Maria Exner Bringing Together the Threads of #MutuallyMann

Maria Exner Bringing Together the Threads of #MutuallyMann

Thomas Mann Fellow Maria Exner, deputy editor-in-chief at Zeit Magazin, brings together the threads of #MutuallyMann in her video commentary. Following Olga Grjasnowa, she emphasizes the topicality of Thomas Mann’s critique of a nationalist concept of freedom. Taking up Max Czollek’s contribution, she underscores the importance of acknowledging and promoting the long history of German diversity. And with Alex Ross she sees Mann’s essay as a current call for political self-assessment.

1 thought on “Maria Exner Bringing Together the Threads of #MutuallyMann”

  1. As this video seems to be the last contribution by the invited experts with nothing else to follow I hereby wish to deliver my general comment about this second #MutuallyMann-initiative.
    Pease let me start with my biggest thanks to those who made this initiative possible: The Thomas Mann House and the S. Fischer Verlag. It’s a wonderful idea to offer the opportunity not only to read once again one of Thomas Mann’s most important speeches and to follow the contributions from writers, intellectuals and renowned Mann researchers but to present our, the users’ own thoughts and comments as well.
    Having said so, I right away have to address a big lack of this initiative: There have been no replies, no debates, no reactions on the users’ comments. With such a concept and a rather single-sided group of experts (Alex Ross and Kai Sina excepted) the forum almost inevitably had to develop into something close to an echo-chamber. Maria Exner’s in general welcomed attempt to bring together the threads did not really change anything thereon but, maybe, even made this assessment becoming more evident.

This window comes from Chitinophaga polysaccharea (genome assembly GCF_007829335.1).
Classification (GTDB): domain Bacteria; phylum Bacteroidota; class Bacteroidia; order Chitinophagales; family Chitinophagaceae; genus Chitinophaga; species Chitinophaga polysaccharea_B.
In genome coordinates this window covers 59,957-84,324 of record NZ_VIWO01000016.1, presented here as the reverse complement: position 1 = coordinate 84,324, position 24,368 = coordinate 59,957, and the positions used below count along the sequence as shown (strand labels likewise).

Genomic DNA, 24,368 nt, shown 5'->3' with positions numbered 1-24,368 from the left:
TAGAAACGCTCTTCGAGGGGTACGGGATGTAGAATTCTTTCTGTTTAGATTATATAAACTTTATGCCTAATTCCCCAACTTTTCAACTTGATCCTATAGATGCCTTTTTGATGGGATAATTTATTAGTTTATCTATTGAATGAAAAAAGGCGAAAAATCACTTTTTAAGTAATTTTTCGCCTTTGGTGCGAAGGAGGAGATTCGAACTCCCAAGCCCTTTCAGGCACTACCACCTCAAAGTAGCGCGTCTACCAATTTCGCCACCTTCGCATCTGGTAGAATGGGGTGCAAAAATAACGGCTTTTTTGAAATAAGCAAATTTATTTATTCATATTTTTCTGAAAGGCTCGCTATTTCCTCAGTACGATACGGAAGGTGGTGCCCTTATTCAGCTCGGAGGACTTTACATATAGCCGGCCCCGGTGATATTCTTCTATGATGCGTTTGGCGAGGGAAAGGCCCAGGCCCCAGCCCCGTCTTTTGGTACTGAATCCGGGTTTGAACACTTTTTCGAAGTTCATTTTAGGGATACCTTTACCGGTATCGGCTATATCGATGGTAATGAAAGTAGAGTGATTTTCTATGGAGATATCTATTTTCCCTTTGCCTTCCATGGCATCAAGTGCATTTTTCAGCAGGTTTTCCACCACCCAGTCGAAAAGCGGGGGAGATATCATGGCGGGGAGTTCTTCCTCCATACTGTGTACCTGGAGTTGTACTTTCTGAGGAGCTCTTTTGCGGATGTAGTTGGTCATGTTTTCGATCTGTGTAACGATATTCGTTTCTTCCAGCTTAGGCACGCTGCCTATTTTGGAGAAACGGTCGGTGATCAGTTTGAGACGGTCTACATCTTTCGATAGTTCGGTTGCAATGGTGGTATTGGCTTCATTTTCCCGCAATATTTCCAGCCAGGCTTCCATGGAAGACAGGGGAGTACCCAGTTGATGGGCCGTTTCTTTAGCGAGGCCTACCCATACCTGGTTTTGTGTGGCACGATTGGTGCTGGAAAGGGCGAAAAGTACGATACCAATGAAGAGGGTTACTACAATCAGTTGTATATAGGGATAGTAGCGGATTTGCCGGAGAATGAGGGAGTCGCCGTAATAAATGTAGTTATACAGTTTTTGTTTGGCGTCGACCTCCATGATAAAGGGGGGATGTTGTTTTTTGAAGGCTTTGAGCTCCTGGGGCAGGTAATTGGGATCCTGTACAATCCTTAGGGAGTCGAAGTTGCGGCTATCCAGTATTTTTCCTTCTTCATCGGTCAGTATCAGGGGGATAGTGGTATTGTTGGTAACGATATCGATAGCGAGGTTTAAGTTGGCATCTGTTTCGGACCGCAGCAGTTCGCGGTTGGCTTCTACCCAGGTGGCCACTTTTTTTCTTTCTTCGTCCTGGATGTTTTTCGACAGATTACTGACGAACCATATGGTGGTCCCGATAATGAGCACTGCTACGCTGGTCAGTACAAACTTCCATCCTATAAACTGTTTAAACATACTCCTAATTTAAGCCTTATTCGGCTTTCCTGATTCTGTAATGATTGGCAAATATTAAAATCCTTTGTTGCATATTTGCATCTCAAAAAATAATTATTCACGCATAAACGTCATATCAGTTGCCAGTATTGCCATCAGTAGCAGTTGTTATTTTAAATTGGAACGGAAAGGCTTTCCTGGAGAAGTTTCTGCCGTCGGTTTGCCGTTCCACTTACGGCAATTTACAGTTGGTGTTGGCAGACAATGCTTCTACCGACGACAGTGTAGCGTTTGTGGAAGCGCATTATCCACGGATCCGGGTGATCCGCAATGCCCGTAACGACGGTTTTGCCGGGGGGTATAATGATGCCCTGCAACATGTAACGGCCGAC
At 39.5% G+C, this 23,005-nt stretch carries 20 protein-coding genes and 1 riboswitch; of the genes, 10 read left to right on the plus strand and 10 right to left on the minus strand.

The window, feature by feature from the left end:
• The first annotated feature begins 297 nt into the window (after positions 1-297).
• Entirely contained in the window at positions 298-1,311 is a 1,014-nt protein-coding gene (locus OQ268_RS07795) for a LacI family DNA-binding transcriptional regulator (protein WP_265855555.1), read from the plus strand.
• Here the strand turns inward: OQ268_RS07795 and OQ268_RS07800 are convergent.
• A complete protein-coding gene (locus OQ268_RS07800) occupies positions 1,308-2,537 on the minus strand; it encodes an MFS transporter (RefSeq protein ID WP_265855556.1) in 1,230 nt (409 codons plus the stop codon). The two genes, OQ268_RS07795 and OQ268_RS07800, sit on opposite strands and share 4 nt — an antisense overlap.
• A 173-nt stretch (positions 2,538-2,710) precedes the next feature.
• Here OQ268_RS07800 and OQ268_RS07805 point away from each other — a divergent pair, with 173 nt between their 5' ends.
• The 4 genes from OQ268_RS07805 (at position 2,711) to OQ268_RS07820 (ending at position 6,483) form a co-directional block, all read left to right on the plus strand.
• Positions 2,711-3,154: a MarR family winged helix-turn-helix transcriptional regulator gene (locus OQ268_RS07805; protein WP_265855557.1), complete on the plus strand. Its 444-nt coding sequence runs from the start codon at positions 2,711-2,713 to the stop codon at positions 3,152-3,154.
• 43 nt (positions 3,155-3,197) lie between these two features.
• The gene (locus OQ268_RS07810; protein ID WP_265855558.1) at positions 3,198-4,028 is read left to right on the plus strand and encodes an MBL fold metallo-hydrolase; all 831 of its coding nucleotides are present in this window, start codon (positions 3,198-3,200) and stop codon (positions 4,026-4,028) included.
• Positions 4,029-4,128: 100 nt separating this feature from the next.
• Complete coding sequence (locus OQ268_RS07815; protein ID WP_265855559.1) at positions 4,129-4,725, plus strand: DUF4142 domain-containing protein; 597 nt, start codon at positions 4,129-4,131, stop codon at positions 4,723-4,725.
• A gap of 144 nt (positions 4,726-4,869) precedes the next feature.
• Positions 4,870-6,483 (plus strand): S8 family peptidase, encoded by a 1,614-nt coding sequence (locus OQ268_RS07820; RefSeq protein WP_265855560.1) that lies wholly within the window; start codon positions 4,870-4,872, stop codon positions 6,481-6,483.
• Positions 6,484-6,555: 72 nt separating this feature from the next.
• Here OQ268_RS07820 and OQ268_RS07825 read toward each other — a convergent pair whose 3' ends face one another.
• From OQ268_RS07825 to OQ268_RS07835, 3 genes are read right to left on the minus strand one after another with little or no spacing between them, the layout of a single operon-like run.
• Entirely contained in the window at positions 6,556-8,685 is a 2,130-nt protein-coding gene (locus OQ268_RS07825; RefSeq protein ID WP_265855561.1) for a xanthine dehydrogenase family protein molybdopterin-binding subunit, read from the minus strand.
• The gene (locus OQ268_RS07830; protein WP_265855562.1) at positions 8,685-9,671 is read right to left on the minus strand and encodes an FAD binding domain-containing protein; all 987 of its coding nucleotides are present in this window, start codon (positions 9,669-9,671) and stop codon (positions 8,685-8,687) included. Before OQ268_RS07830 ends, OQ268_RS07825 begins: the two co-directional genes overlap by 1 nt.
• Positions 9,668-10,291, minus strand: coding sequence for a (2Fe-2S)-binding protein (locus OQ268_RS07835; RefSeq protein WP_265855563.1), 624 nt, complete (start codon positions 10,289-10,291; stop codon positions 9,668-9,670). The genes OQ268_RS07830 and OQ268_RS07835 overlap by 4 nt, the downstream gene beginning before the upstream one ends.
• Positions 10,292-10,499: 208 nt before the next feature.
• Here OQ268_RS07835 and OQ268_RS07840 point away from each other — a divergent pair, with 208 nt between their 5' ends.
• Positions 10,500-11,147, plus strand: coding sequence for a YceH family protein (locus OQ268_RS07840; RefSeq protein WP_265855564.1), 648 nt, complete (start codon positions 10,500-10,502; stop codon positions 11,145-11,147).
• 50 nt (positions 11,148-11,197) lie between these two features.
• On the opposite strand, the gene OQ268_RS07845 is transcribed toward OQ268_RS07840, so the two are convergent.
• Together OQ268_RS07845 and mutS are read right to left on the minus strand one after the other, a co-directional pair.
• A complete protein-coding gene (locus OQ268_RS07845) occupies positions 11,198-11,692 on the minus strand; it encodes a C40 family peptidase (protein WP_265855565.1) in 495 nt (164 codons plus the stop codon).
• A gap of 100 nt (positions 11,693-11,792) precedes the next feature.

For the next time I, therefore, propose to allow a greater variety in the field of the experts and to encourage them to react to the users’ comments. It’s the discourse only which can bring us forward in building a better future. In the case of Monika Maron the S. Fischer Verlag, obviously, followed a different approach. As the publishing house administering the oeuvre of Thomas Mann the S. Fischer Verlag should have an interest not to further move into such dead-end.
    Thank you.

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